- The Washington Times - Tuesday, March 24, 2009

The Obama administration on Monday offered its most significant initiative to date to revive bank lending and the economy, calling on private investors to join with the Treasury in buying up to $1 trillion in the toxic mortgage debt at ailing banks. The move helped ignite a powerful rally on Wall Street.

Treasury Secretary Timothy F. Geithner said he will try to parlay $100 billion in cash and several times that in government loans into a winning investment for taxpayers, although he acknowledged that the program is “risky” and may not succeed at enticing private investors such as hedge funds into purchasing the toxic loans.

But he said the program is the “best option” for taxpayers because it potentially costs less than a full-scale bailout of the banks.

President Obama said the financial system remains fragile and struggling banks must be freed from the souring debt to get “this economy moving again.” He said the Treasury plan will help get loans to families for cars and education and to small businesses to stay afloat.

U.S. and world markets responded enthusiastically to the plan. The Dow Jones Industrial Average shot up 300 points within the first 90 minutes of trading and ended the day up by almost 500 points, at 7,775, an increase of almost 6 percent. European indexes rose by an average of about 3 percent.



French Prime Minister Francois Fillon said his government was “reassured” by Mr. Geithner’s plan. At one point, he said, France feared that the Obama administration would “totally absorb … all the toxic assets” through a “bad bank” system.

Mr. Fillon, who had lunch with Lawrence H. Summers, the head of Mr. Obama’s National Economic Council, and also met with Vice President Joseph R. Biden Jr., said the U.S. plan “will lead all European countries to think about similar systems.”

Republicans, however, voiced serious reservations about the administration’s plan.

House Minority Whip Eric Cantor, Virginia Republican, called the plan “a shell game that hides the true cost of the program from the taxpayers that will be asked to pay for it,” arguing that involvement by the Fed and FDIC makes the taxpayer’s exposure larger than the Obama administration first indicated.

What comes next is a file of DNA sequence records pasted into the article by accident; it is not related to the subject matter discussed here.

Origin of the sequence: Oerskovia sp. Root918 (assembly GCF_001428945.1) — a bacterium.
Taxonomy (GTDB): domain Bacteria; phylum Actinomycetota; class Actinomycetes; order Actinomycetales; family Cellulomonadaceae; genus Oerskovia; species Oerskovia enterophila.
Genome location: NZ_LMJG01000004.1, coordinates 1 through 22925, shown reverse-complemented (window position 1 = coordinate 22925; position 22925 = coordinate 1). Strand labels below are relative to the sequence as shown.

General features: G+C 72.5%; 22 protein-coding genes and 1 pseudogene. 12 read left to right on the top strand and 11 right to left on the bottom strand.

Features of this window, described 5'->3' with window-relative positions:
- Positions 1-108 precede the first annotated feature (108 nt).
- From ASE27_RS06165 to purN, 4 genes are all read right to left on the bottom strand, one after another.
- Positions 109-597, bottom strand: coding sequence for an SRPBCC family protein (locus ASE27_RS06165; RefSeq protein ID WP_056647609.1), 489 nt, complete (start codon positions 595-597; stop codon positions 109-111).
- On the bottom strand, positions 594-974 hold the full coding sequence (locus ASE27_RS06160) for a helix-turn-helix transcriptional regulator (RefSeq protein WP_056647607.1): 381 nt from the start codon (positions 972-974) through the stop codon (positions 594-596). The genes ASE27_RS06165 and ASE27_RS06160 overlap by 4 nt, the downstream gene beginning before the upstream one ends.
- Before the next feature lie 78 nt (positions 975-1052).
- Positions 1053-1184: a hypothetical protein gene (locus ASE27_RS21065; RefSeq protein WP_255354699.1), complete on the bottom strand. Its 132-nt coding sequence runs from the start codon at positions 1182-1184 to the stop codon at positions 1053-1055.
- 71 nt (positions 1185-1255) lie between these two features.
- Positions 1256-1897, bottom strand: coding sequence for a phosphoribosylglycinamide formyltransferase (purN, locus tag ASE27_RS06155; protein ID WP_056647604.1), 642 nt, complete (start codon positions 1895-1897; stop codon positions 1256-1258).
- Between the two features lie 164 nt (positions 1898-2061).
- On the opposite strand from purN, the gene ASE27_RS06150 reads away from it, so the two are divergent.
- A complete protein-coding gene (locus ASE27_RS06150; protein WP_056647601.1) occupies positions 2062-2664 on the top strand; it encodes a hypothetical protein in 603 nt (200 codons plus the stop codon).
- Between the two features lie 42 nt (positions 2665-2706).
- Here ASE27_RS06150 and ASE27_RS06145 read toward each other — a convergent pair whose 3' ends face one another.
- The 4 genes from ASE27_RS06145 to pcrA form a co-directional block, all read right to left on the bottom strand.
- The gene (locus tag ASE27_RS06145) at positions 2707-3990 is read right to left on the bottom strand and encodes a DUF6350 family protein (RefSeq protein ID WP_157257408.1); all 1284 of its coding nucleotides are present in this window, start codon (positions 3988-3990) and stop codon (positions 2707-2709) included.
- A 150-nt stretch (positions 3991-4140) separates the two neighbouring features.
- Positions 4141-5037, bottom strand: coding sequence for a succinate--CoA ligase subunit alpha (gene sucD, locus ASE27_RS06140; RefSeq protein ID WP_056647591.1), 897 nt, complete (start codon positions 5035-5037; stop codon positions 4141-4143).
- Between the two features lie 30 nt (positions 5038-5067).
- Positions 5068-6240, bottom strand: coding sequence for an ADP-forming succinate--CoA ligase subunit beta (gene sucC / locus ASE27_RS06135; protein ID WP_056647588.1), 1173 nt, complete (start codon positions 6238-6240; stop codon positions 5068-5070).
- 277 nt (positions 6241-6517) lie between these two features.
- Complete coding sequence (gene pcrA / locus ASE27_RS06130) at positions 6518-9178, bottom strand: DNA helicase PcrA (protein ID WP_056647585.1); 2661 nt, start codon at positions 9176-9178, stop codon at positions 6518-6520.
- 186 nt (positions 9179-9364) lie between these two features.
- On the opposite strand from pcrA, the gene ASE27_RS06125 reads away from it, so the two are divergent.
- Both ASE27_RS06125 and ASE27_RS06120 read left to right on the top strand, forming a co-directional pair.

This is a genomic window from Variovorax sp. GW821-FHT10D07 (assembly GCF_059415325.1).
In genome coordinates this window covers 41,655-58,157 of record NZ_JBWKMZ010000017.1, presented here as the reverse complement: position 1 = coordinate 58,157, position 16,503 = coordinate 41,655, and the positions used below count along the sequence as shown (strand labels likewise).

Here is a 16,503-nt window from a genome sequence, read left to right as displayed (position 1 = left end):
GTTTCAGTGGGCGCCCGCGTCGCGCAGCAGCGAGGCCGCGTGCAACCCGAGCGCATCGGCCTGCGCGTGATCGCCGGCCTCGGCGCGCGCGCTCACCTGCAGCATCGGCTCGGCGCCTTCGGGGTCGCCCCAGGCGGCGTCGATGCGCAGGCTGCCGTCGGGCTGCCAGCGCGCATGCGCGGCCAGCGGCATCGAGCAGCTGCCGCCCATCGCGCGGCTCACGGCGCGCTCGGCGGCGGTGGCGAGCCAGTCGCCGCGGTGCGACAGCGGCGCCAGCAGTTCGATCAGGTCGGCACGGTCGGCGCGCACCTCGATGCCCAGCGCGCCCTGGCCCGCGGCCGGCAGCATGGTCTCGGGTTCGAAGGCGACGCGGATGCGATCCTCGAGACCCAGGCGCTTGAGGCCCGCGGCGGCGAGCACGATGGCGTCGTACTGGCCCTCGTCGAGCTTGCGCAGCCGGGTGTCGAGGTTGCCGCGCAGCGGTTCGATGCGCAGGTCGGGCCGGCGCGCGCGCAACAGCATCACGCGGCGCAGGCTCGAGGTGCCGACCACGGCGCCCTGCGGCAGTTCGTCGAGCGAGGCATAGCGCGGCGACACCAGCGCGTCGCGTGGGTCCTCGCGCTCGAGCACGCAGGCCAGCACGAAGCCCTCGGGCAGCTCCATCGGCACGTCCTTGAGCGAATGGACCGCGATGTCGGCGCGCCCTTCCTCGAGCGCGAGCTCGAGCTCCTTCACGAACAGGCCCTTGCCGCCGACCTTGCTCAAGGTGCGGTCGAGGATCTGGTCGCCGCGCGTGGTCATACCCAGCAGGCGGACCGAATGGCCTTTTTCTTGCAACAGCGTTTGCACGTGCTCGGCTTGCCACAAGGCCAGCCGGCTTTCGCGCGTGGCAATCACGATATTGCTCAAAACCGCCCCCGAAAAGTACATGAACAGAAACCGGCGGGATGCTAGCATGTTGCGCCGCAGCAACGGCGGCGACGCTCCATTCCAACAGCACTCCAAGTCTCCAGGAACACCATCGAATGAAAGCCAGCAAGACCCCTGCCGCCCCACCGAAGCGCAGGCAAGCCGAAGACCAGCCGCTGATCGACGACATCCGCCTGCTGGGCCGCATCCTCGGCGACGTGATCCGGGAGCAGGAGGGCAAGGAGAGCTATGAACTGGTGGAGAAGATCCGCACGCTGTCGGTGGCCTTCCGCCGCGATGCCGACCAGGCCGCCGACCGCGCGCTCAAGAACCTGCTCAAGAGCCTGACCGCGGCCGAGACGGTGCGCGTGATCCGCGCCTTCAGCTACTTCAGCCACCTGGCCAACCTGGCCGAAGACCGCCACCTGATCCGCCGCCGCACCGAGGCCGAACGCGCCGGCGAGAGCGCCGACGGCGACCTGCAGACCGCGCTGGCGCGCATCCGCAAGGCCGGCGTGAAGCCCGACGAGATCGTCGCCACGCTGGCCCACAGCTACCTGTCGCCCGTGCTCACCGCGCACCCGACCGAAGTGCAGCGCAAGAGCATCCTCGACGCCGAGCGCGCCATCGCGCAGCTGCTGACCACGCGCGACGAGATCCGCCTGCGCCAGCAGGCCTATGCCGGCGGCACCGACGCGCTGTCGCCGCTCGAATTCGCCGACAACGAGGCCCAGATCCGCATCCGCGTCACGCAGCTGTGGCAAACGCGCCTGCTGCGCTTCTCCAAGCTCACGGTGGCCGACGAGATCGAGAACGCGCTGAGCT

“The plan seems to offer little incentive for private investors to participate unless the subsidy is made so rich that it comes at the expense of the taxpayer,” Mr. Cantor said in a statement.

The rollout of the plan was anticipated after the negative market reaction last month to Mr. Geithner’s initial presentation, which was short on detail and unconvincing to investors. In addition, the scandal over $165 million in bonuses for executives at troubled insurance giant American International Group Inc. created what Mr. Geithner said is “a very challenging environment.”

Mr. Geithner acknowledged “deep anger and outrage” across the country. But doing nothing, he said, would lead to a “longer, deeper recession,” and to buy up bad assets entirely with taxpayer dollars would “leave the government more exposed” to losses, the secretary said.

“We are the United States of America. We are not Sweden,” Mr. Geithner said, responding to criticisms of the plan by liberal economists who say the government should just take over the banks and nationalize them.

The $75 billion to $100 billion from the Treasury will come out of the Troubled Asset Relief Program. Congress approved $700 billion for this fund last fall. It has three main components: